Alabama Hills Pictographs (Lone Pine, CA)

 

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Alabama Hills Pictograph – These designs are really faded, therefore making them difficult to locate. See image below for an enhanced view.

 

The Alabama Hills are located between the town of Lone Pine and Mount Whitney, the tallest mountain in the continental United States. The Hills are best known as the scenic back drop to classic western films like Bad Day at Black Rock and How the West Was Won as well as television shows like The Long Ranger. Newer films like Django Unchained, Iron Man, and Transformers: Revenge of the Fallen have even found the Alabama Hills to be a desirable filming location.

Long before Hollywood, and even the earliest white settlers discovered the beauty of the Alabama Hills; the Paiute called these hills home. The massive outcroppings of boulders served as the perfect shelter for the Natives, and the nearby mountains provided opportunity for game and gathering.

 

Enchanced pictograph image.

Enhanced pictograph image.

 

The Paiute continued to live in the Alabama Hills even after the earliest white settlers arrived. In the 1860’s a conflict arose between the Paiute and the settlers, the Paiute was found to be slaughtering the settlers’ cattle during the harsh winter months. The settlers retaliated by killing members of the Paiute tribe, and in retaliation the Paiute began to kill the settlers.  This began the Owens Valley Indian War, which lasted until the winter 1862 when the settlers destroyed all the Paiute’s food reserves.  In the spring of 1863 the Paiute was forced to leave their beloved homeland and were relocated to Fort Tejon in the Tehachapi Mountains.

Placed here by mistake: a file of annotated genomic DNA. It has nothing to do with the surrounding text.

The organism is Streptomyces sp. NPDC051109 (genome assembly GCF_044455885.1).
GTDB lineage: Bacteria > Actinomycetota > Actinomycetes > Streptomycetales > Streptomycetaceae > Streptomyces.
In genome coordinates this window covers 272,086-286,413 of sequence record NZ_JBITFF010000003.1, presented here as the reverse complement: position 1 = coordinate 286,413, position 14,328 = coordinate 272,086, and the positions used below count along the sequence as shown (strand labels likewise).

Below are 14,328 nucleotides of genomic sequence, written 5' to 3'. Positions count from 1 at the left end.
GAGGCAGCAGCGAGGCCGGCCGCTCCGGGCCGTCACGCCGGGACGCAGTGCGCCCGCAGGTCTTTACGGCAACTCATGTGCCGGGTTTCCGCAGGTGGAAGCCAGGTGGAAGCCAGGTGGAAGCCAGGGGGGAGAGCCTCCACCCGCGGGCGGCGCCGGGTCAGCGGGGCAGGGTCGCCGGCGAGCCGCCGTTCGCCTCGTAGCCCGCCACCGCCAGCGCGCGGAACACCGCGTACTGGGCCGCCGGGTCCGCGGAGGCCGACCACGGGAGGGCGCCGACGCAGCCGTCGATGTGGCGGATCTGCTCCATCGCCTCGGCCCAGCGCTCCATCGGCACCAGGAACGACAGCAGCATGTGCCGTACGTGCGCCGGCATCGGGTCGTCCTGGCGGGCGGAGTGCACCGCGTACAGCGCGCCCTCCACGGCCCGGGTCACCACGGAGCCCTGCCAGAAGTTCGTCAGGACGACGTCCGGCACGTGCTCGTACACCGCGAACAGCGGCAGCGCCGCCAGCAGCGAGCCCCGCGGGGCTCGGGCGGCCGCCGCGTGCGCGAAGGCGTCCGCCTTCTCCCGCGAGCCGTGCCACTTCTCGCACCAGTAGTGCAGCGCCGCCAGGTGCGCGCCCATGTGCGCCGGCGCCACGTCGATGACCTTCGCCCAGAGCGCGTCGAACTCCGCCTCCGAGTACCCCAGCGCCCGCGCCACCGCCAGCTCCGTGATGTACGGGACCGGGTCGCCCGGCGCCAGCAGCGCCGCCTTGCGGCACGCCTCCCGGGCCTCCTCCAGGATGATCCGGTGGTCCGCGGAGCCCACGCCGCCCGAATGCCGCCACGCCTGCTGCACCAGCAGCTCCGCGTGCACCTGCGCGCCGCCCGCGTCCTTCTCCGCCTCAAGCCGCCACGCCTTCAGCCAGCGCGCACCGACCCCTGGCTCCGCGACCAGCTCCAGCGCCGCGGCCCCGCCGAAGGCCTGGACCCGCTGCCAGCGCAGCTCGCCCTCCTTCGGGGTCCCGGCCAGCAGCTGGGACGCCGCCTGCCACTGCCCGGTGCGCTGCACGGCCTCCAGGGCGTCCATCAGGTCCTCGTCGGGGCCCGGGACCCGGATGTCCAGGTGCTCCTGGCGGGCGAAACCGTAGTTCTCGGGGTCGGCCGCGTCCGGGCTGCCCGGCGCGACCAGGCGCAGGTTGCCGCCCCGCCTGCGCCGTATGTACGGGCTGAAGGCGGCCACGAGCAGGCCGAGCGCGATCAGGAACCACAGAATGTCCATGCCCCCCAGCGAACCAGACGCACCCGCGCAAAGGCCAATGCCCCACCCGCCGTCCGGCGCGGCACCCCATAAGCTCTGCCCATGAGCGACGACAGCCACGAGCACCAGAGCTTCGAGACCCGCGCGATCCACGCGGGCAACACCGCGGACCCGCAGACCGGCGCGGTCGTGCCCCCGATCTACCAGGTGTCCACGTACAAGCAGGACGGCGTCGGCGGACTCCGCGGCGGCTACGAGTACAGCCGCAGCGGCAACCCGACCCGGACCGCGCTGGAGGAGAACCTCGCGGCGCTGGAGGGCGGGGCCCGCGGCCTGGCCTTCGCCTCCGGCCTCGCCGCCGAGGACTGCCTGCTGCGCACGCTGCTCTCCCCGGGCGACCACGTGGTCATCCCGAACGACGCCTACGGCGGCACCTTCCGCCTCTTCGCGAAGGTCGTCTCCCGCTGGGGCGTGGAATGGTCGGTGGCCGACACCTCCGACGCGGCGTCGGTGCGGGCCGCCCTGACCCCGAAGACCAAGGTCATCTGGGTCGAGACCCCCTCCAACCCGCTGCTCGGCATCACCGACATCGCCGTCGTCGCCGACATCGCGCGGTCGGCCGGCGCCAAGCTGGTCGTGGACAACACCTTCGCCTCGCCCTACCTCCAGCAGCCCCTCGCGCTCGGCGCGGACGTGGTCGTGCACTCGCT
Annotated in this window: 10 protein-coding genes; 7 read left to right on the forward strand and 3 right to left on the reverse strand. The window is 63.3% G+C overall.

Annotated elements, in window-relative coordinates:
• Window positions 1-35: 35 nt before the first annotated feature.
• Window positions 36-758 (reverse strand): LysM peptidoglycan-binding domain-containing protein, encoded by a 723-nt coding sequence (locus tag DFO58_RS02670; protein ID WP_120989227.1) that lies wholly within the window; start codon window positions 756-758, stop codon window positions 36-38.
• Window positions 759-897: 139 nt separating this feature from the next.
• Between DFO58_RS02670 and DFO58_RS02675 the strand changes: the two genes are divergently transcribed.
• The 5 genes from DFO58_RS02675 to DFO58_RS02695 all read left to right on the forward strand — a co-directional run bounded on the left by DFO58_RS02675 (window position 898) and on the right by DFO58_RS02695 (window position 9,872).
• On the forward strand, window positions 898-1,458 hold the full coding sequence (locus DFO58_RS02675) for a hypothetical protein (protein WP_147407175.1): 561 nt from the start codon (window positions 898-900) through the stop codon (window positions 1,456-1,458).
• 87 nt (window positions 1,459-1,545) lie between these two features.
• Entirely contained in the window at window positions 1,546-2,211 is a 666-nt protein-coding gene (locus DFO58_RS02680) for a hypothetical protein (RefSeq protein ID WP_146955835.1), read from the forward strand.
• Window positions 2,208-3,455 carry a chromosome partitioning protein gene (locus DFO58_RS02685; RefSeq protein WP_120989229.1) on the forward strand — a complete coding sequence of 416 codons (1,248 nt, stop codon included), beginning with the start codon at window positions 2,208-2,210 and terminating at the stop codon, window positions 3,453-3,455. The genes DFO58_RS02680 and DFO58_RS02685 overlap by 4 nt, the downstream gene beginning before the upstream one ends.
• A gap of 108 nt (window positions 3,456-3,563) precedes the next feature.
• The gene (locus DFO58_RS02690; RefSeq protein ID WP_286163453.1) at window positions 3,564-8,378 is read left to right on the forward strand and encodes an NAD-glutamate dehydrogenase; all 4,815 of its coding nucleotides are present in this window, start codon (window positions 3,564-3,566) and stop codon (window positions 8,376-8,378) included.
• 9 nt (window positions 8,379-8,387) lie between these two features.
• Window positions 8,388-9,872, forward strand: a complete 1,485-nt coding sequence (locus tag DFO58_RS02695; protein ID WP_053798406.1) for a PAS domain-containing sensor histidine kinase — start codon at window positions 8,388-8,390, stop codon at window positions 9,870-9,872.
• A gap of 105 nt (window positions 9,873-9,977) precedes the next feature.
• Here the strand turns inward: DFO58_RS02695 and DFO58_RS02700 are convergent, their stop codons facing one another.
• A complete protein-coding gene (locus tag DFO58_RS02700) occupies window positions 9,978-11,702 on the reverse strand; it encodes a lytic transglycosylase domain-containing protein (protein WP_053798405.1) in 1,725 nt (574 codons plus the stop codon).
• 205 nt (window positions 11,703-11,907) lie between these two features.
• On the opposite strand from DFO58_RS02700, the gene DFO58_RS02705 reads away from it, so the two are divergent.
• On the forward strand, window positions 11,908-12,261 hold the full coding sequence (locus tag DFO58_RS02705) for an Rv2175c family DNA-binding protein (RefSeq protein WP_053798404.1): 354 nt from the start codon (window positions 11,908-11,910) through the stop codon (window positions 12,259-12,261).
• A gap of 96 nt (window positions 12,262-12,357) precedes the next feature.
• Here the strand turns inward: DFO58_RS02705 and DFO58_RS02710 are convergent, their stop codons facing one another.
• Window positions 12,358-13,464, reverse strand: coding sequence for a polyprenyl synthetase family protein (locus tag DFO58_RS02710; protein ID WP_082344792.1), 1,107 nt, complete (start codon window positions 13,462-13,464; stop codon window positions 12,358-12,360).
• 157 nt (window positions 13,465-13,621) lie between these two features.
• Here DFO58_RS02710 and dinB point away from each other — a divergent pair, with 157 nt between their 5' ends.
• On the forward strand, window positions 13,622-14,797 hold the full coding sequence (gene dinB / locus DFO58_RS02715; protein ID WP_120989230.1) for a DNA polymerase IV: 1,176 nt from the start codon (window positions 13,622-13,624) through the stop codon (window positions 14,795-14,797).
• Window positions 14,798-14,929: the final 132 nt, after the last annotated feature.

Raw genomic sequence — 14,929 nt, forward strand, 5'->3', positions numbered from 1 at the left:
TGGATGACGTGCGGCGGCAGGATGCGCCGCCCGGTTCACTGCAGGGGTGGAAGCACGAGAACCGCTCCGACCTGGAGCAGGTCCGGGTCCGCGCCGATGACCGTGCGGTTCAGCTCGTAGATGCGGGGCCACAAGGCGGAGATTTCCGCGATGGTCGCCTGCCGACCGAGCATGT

Today the Paiute again live near the Alabama Hills at the Lone Pine Paiute-Shoshone Reservation. The Reservation was established in 1937. The current Tribal population is estimated to be around 350 persons.

 

Enhanced pictograph image. There appears to a Thunderbird, and a pregnant sheep.

Enhanced pictograph image. There appears to a Thunderbird, and a pregnant sheep.

 

The pictographs found in the Alabama Hills are likely left here by the early Paiute that settled this area. This particular site utilized orange and white paint, with a majority being in orange. I’ve posted in the gallery below the images as you can see them with the naked eye, as well I’ve posted enhanced images utilizing a program called DStretch. DStretch has done a wonderful job popping out the designs that have faded and you can no longer see.

 

This is the boulder formation that you are looking for.

 

 

Interested in visiting this site?

GUIDE SERVICE OPTION: Jim’s Guide Service may be the right choice for you. Jim can provide you with a single day to multiday rock art tours throughout the Mojave Desert.  Visit the guide website for more details.

BOOK OPTION: The Alabama Hills Pictograph Site is featured in Secret Places in the Mojave Desert Vol. III. Detailed maps, and GPS coordinates are included.  Order your copy now.

 

 

 

 

 

 

About Jim Mattern

Jim is an author, explorer, photographer, guide, and scout. His interests lie in Native American and cultural sites, Ghost Towns, Mines, and natural wonders in the Mojave Desert. Jim has published seven books, with more in the planning stages.